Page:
Europe may break away from China's dominance in the rare earths sector - The discovery in Sweden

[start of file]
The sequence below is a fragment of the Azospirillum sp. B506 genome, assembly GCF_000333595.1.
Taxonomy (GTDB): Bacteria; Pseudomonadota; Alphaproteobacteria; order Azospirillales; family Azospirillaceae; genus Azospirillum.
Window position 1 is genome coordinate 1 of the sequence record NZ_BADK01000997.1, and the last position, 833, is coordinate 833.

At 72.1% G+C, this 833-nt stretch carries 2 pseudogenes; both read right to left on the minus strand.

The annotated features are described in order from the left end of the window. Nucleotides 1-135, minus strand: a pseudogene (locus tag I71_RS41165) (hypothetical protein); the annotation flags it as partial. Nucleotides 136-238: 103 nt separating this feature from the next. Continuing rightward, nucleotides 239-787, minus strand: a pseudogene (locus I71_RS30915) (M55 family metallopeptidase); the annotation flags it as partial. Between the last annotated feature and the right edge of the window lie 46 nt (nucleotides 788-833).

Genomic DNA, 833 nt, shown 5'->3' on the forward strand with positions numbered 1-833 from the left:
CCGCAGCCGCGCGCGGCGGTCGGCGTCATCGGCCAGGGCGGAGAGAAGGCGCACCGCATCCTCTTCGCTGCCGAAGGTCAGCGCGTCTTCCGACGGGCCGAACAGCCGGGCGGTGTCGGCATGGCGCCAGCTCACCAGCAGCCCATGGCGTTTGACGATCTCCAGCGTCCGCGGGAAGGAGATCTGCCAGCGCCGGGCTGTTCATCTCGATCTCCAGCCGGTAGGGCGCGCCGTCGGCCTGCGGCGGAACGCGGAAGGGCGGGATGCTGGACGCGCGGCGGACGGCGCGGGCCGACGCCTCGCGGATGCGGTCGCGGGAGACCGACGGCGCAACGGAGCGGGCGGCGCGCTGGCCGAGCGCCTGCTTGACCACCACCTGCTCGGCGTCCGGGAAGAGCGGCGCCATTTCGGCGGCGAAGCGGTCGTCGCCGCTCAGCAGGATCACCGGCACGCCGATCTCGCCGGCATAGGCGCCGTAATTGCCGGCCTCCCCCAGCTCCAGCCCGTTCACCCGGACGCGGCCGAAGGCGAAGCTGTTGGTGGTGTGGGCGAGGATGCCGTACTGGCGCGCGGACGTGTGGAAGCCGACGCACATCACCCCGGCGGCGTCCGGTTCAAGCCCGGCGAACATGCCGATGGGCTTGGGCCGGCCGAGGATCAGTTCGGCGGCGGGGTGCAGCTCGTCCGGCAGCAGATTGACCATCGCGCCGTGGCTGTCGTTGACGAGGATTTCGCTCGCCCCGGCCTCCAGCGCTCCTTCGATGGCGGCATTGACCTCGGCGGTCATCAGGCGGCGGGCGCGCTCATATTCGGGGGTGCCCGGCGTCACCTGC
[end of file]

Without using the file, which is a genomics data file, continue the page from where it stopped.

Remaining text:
Swedish state-owned mining company LKAB announced the discovery of Europe's largest known deposit of rare earths near Kiruna, the country's northernmost town. This discovery could help the continent break away from China's dominance in the sector, as China produces about 98% of the group of 17 minerals used in electric vehicles, portable electronics, wind turbines, and military equipment. The Per Geijer deposit, just north of the company's largest iron ore mine in the Swedish Arctic, is estimated to contain more than 1 million tonnes of rare earths, according to LKAB. The company stated that work is still in an exploratory phase and the full extent of the deposit is not known. CEO Jan Mostrom said it will be at least 10 to 15 years before mining and delivering raw materials to the market can begin. LKAB plans to apply for an exploration concession this year before seeking permits. Mostrom called on the European Commission to speed up and streamline these processes as part of its Critical Raw Materials Act, which is expected to be announced in March 2023.


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